Jehovah fire brings down walls
On March 11, 2005, fire erupted about 2:00 p.m. on a Friday afternoon at 13 S Main St., in a building home to The Other Bar. “As firefighters sprayed water onto the front, back and top of the building, the smoke continued to billow out, covering nearly the entire block” Fifteen downtown lots were involved and ten owners constituting fifteen businesses displacing 200 employees.
Twenty-four additional fire departments across the region responded to help. Late in the afternoon, more help arrived with two Kansas National Guard helicopters that dropped water from area lakes. Eight other law enforcement agencies came to offer assistance. Firefighters worked through the night and into the weekend to ensure the fire would not spring back. All the walls that came down in Fort Scott were 140 years old. Tradition, history and money were lost.
Spiritually speaking, the fire of the LORD brings down walls. Hanging onto traditions of men and how things have always been done keeps us bound in the “storming stage” and going nowhere. Anything not grounded on the Word of the LORD Jehovah and His love for us will eventually come down. This is a lesson the whole body of Jesus Christ must take to heart, for until we can love one another and start working together in teamwork to win the lost, our churches are merely fragmented body parts secluded behind closed doors.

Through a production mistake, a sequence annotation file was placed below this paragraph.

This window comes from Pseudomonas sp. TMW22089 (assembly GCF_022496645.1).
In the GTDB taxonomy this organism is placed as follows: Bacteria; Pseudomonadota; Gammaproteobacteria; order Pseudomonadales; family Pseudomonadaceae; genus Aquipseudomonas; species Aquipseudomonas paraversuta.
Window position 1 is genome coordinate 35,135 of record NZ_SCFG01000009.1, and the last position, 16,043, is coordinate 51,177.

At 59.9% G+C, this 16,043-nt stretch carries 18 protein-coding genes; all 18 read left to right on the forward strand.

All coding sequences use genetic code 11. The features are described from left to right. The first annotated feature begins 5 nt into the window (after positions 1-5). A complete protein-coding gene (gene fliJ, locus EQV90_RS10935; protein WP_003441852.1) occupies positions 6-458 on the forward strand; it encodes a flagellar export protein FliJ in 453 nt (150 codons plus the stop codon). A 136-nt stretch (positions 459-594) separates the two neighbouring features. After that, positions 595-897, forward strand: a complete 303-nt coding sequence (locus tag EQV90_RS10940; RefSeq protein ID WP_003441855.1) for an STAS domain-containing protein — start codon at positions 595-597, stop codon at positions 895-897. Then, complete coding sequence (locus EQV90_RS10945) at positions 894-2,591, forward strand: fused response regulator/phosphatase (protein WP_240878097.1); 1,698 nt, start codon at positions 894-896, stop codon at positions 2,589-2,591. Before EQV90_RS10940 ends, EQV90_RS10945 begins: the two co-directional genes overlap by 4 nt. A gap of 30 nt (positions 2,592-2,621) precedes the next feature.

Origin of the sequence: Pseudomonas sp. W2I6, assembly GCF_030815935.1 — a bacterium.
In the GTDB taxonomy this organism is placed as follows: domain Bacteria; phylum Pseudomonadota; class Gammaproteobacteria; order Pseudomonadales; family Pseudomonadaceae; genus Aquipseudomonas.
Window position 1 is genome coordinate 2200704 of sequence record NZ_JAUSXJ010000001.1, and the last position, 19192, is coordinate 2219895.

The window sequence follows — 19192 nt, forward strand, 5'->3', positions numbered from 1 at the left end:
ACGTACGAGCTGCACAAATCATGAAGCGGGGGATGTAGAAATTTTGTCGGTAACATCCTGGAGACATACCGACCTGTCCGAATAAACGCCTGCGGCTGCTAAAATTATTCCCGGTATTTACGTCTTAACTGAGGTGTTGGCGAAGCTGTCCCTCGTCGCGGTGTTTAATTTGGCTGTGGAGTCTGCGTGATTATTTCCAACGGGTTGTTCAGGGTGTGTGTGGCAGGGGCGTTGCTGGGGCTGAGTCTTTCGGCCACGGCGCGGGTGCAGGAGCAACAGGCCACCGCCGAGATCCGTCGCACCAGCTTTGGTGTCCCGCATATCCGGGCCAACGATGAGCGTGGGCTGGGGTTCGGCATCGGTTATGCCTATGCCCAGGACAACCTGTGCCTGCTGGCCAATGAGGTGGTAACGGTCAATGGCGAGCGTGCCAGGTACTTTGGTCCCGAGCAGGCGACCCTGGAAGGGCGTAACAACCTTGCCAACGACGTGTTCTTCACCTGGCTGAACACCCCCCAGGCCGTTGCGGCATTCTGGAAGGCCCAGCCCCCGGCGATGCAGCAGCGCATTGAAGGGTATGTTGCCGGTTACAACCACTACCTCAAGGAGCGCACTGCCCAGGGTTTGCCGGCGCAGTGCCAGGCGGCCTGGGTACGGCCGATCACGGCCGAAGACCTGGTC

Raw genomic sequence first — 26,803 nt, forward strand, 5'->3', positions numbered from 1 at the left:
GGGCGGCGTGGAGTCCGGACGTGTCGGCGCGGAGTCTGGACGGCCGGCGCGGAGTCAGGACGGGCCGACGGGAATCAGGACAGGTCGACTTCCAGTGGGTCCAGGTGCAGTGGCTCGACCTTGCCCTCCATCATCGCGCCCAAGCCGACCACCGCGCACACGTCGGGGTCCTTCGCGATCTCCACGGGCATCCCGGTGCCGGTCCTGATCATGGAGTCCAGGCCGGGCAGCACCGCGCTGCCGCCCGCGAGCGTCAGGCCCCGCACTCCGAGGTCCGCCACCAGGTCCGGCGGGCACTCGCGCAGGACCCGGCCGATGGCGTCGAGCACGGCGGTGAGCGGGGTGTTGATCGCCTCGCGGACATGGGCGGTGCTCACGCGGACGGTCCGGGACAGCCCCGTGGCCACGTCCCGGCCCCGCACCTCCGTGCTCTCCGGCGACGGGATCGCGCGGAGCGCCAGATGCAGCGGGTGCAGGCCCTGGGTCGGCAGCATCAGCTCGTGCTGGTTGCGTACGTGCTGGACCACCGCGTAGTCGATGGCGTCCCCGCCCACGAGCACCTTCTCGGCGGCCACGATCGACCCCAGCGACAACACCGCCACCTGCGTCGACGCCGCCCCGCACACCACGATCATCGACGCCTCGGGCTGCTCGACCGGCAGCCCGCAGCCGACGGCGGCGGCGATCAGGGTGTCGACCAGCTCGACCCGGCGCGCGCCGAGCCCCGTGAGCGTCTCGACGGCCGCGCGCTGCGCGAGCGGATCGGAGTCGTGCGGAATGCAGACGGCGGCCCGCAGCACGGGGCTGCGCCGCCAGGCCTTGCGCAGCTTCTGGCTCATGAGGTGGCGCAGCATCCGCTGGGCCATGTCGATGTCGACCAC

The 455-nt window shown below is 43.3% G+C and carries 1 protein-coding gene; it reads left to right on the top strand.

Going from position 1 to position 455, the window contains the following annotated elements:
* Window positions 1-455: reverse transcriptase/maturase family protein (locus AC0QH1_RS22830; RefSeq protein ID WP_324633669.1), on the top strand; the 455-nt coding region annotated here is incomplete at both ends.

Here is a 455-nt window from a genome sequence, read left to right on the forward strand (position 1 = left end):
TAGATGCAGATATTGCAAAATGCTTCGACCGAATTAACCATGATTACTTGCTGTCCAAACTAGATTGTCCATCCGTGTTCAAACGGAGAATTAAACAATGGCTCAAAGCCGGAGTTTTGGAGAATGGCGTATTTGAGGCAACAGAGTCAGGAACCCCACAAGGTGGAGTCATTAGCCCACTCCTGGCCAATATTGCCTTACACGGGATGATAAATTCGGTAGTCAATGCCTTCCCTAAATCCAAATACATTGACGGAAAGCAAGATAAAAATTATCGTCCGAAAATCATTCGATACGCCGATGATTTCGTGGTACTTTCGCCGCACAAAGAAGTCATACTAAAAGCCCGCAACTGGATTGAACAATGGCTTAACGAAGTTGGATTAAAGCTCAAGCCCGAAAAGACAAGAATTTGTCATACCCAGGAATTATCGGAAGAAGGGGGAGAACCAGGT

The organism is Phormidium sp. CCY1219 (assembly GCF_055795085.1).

One community of believers came together to put on a dramatic evangelistic presentation— the Judgement House—that brought hundreds of people to accept Jesus Christ when they were shown hands-on consequences of their choice. It began with one lady who, in 2007, caught the vision; the flame turned her church of forty people on fire; the fire grew until 160 people in a neighboring town in western Kansas caught the vision to do things differently.
But, only three churches’ leadership agreed to help. It was the body of Christ, the people, representing fifteen churches who got involved because they saw the flame of the fire. Over three nights, youth, from elementary to college age, and adults caught the fire until 700 people walked through the nine dramatic stations; some in the drama were saved.
Of the fifteen churches involved, thirteen pastors missed out—because it had never been done before or was not their idea. More counselors were needed; the lines were long for the few who answered the call.
Jehovah fire brings down facades and reveals the hidden heart